My Smart Puppy

with Dog Expert, Sarah Wilson

Understanding Your Toy Dog


When society developed enough to have an upper class, they had developed enough to give some lucky folks free time. They wanted companions; not rough-and tumble-companions, but sweet, adorable, charming companions. That is how many toys came into being, as entertainment for royalty. Other toys are scaled down versions of larger breeds. They all have one thing in common; they were created for companionship. Some may even have extra advantages, like being good for people with allergies; while the shih tzu hypoallergenic claim may not be entirely true, as no breed can ever be truly 100% hypoallergenic, they’re still much less likely to cause an allergic reaction than, say, a golden retriever that sheds a lot. Small they are, playthings they are not. Toy breeds are some of the most intelligent, strong-minded and creative dogs around. Never underestimate them.

Easily Spoiled
Because of their size and their purpose (amusing us) they lend themselves to fabulous amounts of spoiling. They are often doted on, allowed to run wild, and permitted to do pretty much as they please. This indulgence can lead to aggression, leg lifting, fearfulness, shyness and general neurosis. Do your toy a favor and treat him like a dog.

Grooming your Toy
Due to their toy-like nature, most toy breeds have a long, thick coat that will need to be groomed regularly. It’s important that you hire a mobile dog groomer denver every month or so because otherwise, their coat can become dirty, matted, and too hot for them. This increases their chances of overheating as well as making them a target for flies. Plus, who doesn’t want a pretty, well-groomed dog?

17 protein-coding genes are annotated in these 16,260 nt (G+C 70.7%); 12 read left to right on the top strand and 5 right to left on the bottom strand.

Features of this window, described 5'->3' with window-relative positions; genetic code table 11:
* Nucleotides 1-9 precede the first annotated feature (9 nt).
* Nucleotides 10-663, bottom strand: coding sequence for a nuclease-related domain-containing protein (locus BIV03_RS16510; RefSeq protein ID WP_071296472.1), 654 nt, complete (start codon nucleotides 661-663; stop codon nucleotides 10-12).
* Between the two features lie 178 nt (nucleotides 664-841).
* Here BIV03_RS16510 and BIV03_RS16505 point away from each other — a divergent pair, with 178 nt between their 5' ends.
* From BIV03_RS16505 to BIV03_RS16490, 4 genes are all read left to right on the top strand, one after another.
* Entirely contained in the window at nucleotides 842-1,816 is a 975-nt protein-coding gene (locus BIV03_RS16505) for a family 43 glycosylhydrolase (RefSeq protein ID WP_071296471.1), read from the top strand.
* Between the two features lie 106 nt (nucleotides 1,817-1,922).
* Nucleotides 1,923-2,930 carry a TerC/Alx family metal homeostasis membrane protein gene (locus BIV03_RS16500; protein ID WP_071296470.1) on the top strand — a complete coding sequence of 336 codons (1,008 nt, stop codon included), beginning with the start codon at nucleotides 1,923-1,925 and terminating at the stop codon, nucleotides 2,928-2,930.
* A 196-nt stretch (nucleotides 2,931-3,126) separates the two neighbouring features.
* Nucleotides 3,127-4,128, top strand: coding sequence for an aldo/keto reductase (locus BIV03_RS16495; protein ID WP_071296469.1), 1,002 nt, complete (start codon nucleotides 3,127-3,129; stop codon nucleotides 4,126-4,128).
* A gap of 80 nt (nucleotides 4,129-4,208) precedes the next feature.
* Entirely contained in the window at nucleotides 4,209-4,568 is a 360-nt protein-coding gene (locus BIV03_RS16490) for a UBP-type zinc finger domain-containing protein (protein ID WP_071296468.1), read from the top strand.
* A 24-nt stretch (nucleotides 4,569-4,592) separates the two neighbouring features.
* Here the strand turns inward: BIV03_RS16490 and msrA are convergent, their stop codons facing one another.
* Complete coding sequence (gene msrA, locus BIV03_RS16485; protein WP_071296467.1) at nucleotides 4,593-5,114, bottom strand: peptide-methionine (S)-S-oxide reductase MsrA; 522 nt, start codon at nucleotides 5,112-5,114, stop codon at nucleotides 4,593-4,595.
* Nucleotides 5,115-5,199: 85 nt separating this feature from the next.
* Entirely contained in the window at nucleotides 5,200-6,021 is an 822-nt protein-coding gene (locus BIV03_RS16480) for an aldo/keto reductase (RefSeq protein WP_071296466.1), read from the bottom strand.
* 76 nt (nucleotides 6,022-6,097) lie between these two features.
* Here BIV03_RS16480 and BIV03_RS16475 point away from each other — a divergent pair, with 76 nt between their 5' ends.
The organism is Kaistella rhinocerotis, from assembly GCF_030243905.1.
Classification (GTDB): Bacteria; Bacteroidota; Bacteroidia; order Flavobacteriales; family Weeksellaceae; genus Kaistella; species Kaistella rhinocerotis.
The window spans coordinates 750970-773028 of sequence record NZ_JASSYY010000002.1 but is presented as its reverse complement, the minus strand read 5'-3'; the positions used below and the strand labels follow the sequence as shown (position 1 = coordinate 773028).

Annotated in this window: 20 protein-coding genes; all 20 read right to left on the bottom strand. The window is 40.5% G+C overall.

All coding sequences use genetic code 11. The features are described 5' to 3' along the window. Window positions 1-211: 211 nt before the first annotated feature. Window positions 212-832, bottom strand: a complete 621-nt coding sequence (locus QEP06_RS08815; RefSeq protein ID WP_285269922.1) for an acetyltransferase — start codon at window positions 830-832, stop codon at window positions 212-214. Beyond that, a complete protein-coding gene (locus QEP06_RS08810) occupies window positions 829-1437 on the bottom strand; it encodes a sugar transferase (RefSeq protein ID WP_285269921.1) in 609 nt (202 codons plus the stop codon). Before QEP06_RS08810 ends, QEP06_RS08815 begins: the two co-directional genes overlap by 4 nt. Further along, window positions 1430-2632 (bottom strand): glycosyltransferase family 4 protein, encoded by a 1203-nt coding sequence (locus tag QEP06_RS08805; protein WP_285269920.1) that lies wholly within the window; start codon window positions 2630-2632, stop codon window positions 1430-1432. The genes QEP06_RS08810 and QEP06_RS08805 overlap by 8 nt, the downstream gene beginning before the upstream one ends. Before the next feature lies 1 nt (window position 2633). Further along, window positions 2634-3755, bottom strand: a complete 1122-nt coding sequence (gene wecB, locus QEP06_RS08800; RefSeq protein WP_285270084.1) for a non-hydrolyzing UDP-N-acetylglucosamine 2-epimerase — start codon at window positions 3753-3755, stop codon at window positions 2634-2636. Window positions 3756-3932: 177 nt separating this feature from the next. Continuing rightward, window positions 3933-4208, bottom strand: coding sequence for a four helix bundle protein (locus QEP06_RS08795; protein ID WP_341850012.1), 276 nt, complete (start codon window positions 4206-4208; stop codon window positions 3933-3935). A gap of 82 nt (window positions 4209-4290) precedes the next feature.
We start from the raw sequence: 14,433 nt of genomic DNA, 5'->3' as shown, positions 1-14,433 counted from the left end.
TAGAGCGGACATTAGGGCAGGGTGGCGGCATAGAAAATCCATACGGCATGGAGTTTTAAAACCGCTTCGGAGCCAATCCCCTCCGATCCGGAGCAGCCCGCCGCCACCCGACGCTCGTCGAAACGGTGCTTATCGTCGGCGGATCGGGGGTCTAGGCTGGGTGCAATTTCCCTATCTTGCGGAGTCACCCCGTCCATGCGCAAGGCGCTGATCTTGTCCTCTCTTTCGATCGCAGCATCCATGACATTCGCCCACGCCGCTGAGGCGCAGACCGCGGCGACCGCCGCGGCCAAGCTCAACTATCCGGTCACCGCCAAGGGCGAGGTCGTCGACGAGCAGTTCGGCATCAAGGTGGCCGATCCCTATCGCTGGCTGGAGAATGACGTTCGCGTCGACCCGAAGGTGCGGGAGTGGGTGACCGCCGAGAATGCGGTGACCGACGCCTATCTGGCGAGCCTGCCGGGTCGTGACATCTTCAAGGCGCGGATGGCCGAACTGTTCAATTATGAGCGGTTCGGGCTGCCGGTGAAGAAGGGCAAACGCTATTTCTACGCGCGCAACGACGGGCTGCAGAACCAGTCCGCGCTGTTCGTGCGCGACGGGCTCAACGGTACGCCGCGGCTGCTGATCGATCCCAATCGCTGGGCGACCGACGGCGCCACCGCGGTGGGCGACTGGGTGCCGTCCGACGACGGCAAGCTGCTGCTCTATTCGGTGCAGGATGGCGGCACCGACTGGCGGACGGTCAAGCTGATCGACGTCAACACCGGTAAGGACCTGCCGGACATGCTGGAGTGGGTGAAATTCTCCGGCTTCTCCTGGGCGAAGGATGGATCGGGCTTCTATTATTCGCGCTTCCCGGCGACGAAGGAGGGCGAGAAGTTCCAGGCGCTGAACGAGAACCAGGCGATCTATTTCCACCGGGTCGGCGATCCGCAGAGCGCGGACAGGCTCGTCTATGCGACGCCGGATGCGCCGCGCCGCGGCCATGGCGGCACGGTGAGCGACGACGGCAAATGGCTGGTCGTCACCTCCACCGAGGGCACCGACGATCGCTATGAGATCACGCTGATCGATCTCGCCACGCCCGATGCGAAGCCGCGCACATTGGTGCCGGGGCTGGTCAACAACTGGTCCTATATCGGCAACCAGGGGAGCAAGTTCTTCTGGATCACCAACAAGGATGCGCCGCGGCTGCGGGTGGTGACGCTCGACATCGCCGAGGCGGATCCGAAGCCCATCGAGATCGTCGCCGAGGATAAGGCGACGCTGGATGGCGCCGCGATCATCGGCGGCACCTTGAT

Housebreaking Challenges
A dog likes to keep his “home” area clean. The problem for toys is that your kitchen feels more like a football stadium than a cozy den (as it might for a larger dog). That proportional largeness makes it easy for them to think that one area is OK to use as a toilet because there is still plenty of room left to live in.

This proportional perspective applies to us but in different ways. While it is immediately clear that a Saint Bernard pile in the house is a problem, a tiny little Maltese dropping may not seem like much of a bother. Housebreaking is not difficult to achieve. All you need for success is information and commitment.

There is no stupid toy. Interactive, demanding, endearing, infuriating, these dogs are never boring. If you are not ready for a dog to become an integral part of your life, do not get a toy. They will settle for nothing less than being your best friend, most trusted confidant, fearless protector, favorite lap warmer and, oh yes, bathroom pal too, because youíre never going there alone again.

Bad Attitude
This comes from the spoiling, not from the dog. But endless cooing, stroking and babying would bring out the worst in any of us. If you want to avoid aggression, leg lifting and general brattiness, hold your bright little toy to a high standard of behavior, not to your breast.

Common Problems: housebreaking, aggression, leg lifting, barking, hyperactivity, finicky eating, shyness and other owner supported problems

Good Home: Adults and older, careful children with time for daily play, training and grooming. Homebodies are fine. If you stick the pup in your shoulder bag when you do errands he’ll get socialized in no time. Owner must be firm and consistent in the face of extreme cuteness. No babying allowed!

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